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Shayan_The Thickness of pitch_Sens&Soc_2011

Shayan_The Thickness of pitch_Sens&Soc_2011

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Published by: Peter H Wong on Mar 30, 2011
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96
REPRINTS AVAILABLEDIRECTLY FROM THEPUBLISHERSPHOTOCOPYINGPERMITTED BYLICENSE ONLY© BERG 2011PRINTED IN THE UKSenses & Society VOLUME 6, ISSUE 1PP 96–105
Senses & Society DOI: 10.2752/174589311X12893982233911
The Thickness ofPitch: CrossmodalMetaphors in Farsi,Turkish, and Zapotec
Shakila Shayan, Ozge Ozturk andMark A. Sicoli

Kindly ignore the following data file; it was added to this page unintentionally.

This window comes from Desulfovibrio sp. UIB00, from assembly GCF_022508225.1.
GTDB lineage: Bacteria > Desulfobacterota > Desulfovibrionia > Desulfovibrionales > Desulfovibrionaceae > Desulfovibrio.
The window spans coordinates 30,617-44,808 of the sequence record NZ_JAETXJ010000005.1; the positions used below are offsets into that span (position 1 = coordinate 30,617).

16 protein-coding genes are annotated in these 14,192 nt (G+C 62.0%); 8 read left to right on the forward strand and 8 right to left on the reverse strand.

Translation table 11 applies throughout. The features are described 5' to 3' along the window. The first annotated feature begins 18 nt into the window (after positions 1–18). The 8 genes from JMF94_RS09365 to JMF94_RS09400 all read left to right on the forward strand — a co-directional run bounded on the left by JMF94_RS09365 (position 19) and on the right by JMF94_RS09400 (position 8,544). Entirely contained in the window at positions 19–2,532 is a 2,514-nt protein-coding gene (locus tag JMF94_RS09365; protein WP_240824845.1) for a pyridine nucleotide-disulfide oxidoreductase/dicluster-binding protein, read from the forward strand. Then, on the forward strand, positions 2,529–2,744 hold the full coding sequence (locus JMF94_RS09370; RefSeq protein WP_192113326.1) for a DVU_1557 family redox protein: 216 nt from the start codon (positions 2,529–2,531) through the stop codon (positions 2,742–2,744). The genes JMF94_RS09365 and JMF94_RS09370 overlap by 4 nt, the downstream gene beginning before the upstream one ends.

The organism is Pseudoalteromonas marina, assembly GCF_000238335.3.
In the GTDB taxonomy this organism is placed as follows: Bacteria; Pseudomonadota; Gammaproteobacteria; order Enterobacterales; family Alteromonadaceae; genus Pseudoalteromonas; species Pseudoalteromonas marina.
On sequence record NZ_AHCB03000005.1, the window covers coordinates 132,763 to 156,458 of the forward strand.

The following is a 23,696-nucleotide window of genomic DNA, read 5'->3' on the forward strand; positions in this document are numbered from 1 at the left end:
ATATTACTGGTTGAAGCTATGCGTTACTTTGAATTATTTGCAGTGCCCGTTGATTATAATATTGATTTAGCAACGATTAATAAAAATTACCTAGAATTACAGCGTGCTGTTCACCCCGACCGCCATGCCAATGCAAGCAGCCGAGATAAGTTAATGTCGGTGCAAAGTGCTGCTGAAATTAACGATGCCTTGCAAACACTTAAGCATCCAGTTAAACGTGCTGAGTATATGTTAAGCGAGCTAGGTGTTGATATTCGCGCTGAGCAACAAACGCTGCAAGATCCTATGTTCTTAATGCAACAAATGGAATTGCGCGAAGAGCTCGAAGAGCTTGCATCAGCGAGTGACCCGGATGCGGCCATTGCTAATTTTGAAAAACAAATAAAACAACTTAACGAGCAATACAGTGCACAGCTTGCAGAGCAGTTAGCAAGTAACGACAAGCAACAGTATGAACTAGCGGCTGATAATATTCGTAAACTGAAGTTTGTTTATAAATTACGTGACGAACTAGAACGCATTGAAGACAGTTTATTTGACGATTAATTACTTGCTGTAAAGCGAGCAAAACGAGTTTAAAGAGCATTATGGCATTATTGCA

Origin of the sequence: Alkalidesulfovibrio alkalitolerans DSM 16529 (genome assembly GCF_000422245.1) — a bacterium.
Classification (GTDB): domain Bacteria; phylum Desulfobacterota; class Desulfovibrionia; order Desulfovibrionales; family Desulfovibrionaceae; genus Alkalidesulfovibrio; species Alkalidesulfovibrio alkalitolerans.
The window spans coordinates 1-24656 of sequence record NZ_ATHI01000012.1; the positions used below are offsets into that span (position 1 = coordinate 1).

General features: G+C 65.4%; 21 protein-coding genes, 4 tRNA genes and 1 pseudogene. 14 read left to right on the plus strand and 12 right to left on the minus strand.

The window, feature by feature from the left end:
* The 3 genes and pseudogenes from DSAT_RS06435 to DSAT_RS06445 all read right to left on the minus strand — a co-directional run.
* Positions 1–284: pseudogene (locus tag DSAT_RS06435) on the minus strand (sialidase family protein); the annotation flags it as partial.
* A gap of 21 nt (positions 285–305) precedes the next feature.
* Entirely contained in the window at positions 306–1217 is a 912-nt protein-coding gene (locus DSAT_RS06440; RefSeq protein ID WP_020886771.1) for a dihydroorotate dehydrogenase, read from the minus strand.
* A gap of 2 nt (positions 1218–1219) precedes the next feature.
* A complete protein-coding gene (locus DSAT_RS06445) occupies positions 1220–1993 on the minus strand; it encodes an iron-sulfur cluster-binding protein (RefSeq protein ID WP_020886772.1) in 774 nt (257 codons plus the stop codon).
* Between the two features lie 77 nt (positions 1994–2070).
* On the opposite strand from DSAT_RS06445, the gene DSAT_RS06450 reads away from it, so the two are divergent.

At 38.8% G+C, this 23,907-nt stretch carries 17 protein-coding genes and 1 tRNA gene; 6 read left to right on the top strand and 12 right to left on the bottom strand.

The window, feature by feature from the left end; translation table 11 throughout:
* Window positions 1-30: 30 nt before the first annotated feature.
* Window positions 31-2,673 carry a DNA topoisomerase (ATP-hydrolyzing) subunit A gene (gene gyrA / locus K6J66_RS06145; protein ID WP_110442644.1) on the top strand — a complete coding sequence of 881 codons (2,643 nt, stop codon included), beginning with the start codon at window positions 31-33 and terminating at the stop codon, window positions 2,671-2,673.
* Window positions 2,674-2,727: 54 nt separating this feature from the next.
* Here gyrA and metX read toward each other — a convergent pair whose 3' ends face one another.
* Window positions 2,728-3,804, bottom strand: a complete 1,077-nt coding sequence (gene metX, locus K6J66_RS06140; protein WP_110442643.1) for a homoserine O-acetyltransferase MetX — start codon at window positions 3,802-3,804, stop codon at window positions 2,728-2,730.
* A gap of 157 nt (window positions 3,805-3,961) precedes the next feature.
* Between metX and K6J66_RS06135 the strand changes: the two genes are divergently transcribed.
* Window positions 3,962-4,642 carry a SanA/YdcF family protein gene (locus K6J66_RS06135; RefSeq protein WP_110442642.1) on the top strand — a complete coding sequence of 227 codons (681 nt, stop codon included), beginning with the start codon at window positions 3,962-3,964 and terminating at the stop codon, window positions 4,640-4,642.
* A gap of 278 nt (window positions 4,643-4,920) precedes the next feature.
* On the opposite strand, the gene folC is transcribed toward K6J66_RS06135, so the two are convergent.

ABSTRACT Speakers use vocabularyfor spatial verticality and size to describepitch. A
high–low
contrast is common tomany languages, but others show contrastslike
thick–thin
and
big–small
. We consideruses of
thick 
for low pitch and
thin
for highpitch in three languages: Farsi, Turkish,and Zapotec. We ask how metaphorsfor pitch structure the sound space. In alanguage like English,
high
applies to bothhigh-pitched as well as high-amplitude(loud) sounds;
low
applies to low-pitchedas well as low-amplitude (quiet) sounds.Farsi, Turkish, and Zapotec organize soundin a different way.
Thin
applies to highpitch and low amplitude and
thick 
to lowpitch and high amplitude. We claim thatthese metaphors have their sources in lifeexperiences. Musical instruments show